Ahead of the Curve: How to Build a Learning Culture in Your Restaurant

Four simple ways to teach restaurant staff on the job

Not only does ongoing education make for a happier staff, it also has a direct impact on the quality of service and customer satisfaction. Once induction training is over and your new staff settles into your restaurant’s hustle and bustle, it can be challenging to provide ongoing training. Establishments that institute an active learning culture have a one-up on their competition.

In a restaurant culture that cultivates learning, your staff are encouraged to pursue knowledge – both on their own or on the job, which is of upmost importance because, staff who are fostered to learn on the job will be far more likely to ask for help, avoiding mistakes that can cost your business. Even if you’re lacking the time or resources to make big changes to your training methods, you can implement small learning opportunities during your day-to-day operations.

Create a Reading List for Your Team

It’s been proven that reading helps keep your memory sharp. Reading forces us to concentrate fully, so we absorb and retain information better. Therefore, if you can encourage your staff to read industry related material on a regular basis, then you can be assured that their knowledge will constantly be reinforced and refreshed.

One really easy way to promote and encourage your staff to read is by creating a Twitter reading list. In order to do this, you will need to have a Twitter account, but it doesn’t have to be a business one – you could set up a special account just for learning purposes (for example, if your restaurant is called Tony’s, your handle could be @TonysLearning). Once you have an account, select ‘lists’ and ‘create new list’ from the sidebar options. Make the list public so that members of your staff can view it at any time, and then populate it with the handles of your favorite restaurant experts, magazines, websites and news sources (here’s some useful information about setting up and populating your Twitter lists if you need some extra help). Encourage them to visit this page regularly (perhaps once a week) so they can catch up on a digest of the latest industry news.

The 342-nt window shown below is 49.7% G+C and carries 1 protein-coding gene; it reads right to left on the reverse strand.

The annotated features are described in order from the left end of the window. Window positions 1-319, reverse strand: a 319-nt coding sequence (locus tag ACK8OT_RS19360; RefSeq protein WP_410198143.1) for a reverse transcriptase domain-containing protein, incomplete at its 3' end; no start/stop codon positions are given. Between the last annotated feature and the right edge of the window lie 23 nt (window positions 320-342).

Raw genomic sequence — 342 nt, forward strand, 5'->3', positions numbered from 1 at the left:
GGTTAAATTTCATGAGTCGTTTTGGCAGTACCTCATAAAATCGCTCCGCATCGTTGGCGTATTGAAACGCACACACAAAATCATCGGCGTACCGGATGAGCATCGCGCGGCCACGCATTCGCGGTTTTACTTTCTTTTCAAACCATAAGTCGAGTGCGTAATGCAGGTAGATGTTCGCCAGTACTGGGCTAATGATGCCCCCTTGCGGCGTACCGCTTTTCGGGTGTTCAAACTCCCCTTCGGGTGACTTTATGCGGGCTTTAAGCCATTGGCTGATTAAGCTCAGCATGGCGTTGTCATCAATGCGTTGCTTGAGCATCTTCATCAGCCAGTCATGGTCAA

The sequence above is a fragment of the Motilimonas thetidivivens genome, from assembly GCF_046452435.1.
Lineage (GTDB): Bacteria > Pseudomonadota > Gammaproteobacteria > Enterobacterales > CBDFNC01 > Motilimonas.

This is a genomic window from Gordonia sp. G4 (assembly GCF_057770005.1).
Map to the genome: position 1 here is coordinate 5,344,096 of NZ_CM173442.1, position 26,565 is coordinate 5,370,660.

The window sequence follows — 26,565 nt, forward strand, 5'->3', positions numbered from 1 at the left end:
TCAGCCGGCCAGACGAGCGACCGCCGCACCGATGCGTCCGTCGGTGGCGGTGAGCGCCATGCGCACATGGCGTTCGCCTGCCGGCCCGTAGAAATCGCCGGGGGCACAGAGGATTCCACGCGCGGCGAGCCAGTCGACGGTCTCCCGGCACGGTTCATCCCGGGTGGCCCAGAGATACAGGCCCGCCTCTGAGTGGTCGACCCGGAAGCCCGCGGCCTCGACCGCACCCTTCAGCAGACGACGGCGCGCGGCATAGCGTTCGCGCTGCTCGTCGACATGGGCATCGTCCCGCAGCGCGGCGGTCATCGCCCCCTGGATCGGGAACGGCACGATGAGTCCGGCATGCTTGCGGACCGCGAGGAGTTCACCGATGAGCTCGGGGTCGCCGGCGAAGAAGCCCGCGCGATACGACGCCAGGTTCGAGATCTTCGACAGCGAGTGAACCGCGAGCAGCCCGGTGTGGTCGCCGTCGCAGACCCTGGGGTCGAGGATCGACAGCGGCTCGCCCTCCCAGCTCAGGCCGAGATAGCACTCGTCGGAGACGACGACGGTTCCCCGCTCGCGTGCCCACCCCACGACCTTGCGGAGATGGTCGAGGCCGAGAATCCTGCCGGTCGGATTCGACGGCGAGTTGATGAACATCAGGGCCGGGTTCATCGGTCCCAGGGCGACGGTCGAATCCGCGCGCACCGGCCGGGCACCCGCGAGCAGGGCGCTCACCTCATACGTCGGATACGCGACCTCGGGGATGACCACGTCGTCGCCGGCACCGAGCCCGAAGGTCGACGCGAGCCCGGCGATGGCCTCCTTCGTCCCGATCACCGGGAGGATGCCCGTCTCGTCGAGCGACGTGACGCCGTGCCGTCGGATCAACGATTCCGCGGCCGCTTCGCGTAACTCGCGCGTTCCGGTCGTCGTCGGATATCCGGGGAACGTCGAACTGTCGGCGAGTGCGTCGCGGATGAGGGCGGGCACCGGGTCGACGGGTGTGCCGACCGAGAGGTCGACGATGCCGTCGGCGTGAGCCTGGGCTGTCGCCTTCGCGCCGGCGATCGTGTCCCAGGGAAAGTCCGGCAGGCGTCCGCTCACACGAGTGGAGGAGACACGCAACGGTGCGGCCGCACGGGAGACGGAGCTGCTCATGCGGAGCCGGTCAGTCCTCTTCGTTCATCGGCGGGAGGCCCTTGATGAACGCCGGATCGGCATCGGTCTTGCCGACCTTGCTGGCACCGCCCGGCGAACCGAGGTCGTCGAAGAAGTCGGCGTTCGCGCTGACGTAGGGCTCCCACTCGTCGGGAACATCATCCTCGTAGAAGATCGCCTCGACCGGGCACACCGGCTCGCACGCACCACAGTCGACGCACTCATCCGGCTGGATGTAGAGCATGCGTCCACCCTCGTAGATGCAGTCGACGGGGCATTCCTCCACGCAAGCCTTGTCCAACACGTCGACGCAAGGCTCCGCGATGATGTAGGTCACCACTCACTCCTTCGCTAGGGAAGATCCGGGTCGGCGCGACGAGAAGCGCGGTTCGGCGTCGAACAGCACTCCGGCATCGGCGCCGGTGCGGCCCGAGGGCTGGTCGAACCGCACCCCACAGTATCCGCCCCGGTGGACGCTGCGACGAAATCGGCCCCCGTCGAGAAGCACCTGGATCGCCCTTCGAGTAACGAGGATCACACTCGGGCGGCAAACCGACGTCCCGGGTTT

If you don’t have the time to create a reading list, we’ve got you covered! Here’s a list on general restaurant knowledge that we’ve already set up.

Integrate Blended Learning Into Your Restaurant

Did you know that there are seven different learning styles? That means not all of your staff will pick up new skills in the same way. While some will learn best by watching a demonstration, others will learn best by reading their notes, and others will learn by physically completing the task.

Blended learning can help you cater to everyone.

Blended learning combines traditional in-person teaching with online learning, which covers some of the styles you can’t cover during group training. Online learning is a really effective option for ongoing staff training, because it empowers team members to go away and seek out their own answers to problems. The more trust and autonomy you give your staff, the more motivated they will be to contribute to your business’s success.

If you can find a way to give your staff access to online learning tools – like the above Twitter list, or even an eLearning platform where they can view courses geared towards their occupation – you’ll be well on your way to building a stronger learning culture. There are plenty of options out there, including Skillshare and Typsy. It’s just a matter of exploring and finding out what suits your venue.

Hold Regular Q&A Sessions

 Your staff should feel comfortable coming to you with their concerns, and that’s only going to happen if you show them how much you value open communication. So once a week, hold a no holds barred Q&A session during your pre-shift meeting.

Let your staff ask you anything they like about their jobs or the industry. If you think they might be uncomfortable asking these questions in front of their peers, have them write their questions down on a piece of paper, scrunch them up and put them in a bowl, and pick one to answer every week.

If you’d like to take this a step further, you could even bring in an expert and let your staff assail them with questions. You probably know some top chefs, sommeliers, or food superstars, so take advantage of your networks – and let your staff feel like they’re benefiting from your connections as well! These Q&As could end up becoming a highlight on their calendars. People love to feel like they’re part of an exclusive club, and they will be so excited to learn if they know they’re privy to secret wisdom.

Host Tastings Just for Your Staff

You can ask wait staff to memorize ingredients and have a quick nibble here and there to understand the dishes on your menu, but there’s an even better way to familiarize them with your food. Hold regular tastings just for them. Not only will this allow them to broaden their knowledge of your food and wine, but it’s also a prime opportunity to test out new menu items on a willing audience.

Choose a slow night, like a Monday or a Wednesday, so you’re not stressing them out before a busy shift. Get your chef in on the action so he or she can explain the intricacies of each dish. Or ask a brand rep to come in and do a demonstration on a particular beverage. Talk about what goes into cocktails so wait staff know how to think more carefully about food and drink pairings. This will help them make more informed and enthusiastic recommendations to customers. And they will feel more loyal to your venue for taking the time to invest in their development.

* featured photo: Creative Commons photo courtesy of Hsing Wei

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